Lessons in life are always there if we can only let ourselves take time to learn them. This past weekend was one of those times that I continued to learn. As President of the Kentucky River Ruffed Grouse Society, I have been leading the charge to help this bellwether bird of forest health for this period of time. From habitat search to fundraisers I have been involved.[Read more…] about Kentucky Grouse | Life is a Journey – RGS
Watch the latest trailer for an upcoming Ruffed Grouse Society film.
This is a story about the grouse woods, unpredictable weather, witty birds, first hunts, and friends. Join RGS/AWS as you feel the experience and Live For October.
Full Film to be released August 2019
Hunting ruffed grouse through the golden age, whenever it may be for you.
“Golden Ages” come and go. Consider for a moment why the term even exists. The idea itself can be relative. My ‘Golden Age’ can be different than it might be when examining a larger timeline. The individual elements that define my Golden Age may vary greatly compared with those of others. This story reflects some of those moments, but the term relative seems to be a much more relevant word . . .[Read more…] about In the Time of Ruffed Grouse…
A film exploring hunting grouse with flushing dogs in Michigan alongside Ruffed Grouse Society members Fritz and Ric Heller.
Full Flushing Grouse Film released on 10/7/2019
Have you ever hunted grouse with a flushing dog? If not, this is your chance to get a feel for the action. If you have, you won’t need to watch this film to know how exciting it can be, but we think you’ll enjoy it anyways.[Read more…] about Flushing Grouse – A Grouse Hunting Film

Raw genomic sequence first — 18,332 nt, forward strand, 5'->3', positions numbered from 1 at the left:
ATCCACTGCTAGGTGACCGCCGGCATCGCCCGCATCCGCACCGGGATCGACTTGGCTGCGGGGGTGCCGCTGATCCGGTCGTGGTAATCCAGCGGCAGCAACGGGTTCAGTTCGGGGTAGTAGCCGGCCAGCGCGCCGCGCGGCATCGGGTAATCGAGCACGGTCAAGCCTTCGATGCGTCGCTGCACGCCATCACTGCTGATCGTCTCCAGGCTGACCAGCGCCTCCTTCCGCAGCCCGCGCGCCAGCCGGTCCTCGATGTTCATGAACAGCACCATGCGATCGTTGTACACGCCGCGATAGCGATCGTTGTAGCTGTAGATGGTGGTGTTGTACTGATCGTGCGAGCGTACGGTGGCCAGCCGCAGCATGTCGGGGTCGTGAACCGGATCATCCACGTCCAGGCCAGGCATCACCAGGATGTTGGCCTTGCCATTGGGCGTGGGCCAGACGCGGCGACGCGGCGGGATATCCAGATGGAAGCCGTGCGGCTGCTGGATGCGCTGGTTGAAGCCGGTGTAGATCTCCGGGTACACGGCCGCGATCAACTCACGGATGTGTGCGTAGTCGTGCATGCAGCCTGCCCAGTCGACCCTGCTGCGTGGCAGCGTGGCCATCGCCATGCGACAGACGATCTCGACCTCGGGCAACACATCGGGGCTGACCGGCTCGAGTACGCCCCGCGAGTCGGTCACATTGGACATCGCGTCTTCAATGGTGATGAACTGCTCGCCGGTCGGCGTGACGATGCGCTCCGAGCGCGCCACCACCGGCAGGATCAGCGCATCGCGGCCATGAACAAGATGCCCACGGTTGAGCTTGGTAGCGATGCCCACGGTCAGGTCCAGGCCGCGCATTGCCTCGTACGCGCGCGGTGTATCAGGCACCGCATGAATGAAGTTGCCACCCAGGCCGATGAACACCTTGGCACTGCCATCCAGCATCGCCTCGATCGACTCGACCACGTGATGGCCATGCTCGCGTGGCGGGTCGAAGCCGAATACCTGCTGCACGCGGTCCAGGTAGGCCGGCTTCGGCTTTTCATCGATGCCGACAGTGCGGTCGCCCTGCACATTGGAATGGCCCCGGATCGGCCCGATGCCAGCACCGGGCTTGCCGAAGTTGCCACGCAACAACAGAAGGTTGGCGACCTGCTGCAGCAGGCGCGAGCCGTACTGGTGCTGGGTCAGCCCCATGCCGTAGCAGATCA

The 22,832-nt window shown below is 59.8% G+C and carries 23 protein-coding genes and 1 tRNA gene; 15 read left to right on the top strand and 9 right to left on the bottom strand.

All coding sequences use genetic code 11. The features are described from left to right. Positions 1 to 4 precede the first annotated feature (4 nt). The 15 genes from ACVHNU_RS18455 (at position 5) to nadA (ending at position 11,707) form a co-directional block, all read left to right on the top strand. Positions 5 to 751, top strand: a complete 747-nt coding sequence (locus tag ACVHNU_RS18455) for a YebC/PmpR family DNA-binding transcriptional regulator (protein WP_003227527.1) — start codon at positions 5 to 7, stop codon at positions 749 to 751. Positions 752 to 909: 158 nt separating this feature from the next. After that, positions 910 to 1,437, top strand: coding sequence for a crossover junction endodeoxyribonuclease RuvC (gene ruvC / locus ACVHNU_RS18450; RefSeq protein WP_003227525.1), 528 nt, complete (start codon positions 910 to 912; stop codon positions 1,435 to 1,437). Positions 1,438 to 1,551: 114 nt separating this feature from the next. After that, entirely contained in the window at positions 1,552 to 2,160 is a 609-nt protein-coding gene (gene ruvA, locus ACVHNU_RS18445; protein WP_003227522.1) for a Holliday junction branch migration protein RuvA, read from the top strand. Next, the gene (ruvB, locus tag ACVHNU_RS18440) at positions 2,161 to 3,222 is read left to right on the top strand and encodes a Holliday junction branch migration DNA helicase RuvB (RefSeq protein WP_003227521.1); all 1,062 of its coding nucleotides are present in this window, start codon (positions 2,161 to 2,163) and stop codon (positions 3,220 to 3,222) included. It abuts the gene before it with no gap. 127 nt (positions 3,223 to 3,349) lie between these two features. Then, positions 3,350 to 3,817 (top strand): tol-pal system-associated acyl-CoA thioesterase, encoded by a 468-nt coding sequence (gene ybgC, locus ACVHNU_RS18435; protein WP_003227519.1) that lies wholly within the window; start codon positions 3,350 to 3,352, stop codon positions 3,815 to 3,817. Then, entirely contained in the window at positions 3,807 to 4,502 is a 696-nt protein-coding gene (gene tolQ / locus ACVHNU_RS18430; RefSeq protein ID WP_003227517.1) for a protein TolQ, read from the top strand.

By Matt Soberg, RGS & AWS Editor & Director of Communications
Now is your window to help RGS & AWS create healthy forests and increase the voice for the future of grouse and woodcock – New member drive ends April 1!
I was flying to Pittsburgh, Pennsylvania, home of the Ruffed Grouse Society headquarters, watching a movie on my smartphone through the GoGo entertainment app offered by Delta, when I heard a character say, “Give me a window, that’s all I need.”[Read more…] about EDITOR NOTE: GIVE ME A WINDOW . . . That’s all I need . . .
The Do’s and Don’ts of Helping Your Grouse Dog Combat the Cold
Although the 2017 ruffed grouse season is winding down, it’s important to stay vigilant about keeping your hunting dog safe in chilly conditions. Cold weather can be harmful for a dog. It can affect his or her immune system, making the dog prone to disease and injury. By following these tips, you can help reduce disease and the risks of hypothermia, a dangerous drop in body temperature, and frostbite, the freezing of tissues caused by exposure to very low temperatures.
DO Know Your Dog’s Limit
Pay attention to your dog’s tolerance of cold weather. Keep a close eye on puppies and senior dogs, as they cannot withstand wintry weather as well as a dog in his or her prime. A good rule of thumb for limiting outdoor exercise during winter is that if it’s too cold for you, it’s too cold for your dog.[Read more…] about The Do’s and Don’ts of Helping Your Grouse Dog Combat the Cold
NEW YORK & NEW ENGLAND